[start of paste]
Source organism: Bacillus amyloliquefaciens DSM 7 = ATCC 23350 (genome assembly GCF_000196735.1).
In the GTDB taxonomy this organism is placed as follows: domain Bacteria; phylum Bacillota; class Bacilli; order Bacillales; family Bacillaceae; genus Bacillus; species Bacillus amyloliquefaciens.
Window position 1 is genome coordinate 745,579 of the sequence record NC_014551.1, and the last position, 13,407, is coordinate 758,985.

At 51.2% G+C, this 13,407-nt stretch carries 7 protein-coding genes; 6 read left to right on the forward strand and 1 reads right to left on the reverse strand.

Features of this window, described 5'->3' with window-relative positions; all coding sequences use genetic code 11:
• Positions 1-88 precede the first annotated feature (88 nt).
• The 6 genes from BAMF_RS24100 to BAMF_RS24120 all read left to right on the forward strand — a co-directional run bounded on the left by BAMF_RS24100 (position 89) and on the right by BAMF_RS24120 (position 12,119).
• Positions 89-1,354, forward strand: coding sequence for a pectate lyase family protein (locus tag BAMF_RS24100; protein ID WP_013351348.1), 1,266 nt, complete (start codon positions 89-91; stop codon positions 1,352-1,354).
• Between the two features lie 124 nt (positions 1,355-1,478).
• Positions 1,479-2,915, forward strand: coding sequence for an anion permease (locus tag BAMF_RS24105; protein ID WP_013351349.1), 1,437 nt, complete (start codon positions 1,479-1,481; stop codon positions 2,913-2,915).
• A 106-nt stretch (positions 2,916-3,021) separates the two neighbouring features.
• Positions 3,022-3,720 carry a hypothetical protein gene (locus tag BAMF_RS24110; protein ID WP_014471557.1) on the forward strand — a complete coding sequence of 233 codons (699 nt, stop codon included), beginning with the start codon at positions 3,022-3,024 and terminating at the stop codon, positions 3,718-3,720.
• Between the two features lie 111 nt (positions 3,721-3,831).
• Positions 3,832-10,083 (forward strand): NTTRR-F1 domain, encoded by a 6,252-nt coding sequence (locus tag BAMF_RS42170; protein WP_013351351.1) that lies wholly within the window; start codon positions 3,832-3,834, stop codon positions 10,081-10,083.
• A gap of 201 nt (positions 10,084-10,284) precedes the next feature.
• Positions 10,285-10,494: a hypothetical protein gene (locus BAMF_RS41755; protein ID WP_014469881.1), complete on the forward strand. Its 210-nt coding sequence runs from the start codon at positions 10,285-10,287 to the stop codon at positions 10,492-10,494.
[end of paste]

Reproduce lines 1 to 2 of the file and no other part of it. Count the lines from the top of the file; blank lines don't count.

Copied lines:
Source organism: Bacillus amyloliquefaciens DSM 7 = ATCC 23350 (genome assembly GCF_000196735.1).
In the GTDB taxonomy this organism is placed as follows: domain Bacteria; phylum Bacillota; class Bacilli; order Bacillales; family Bacillaceae; genus Bacillus; species Bacillus amyloliquefaciens.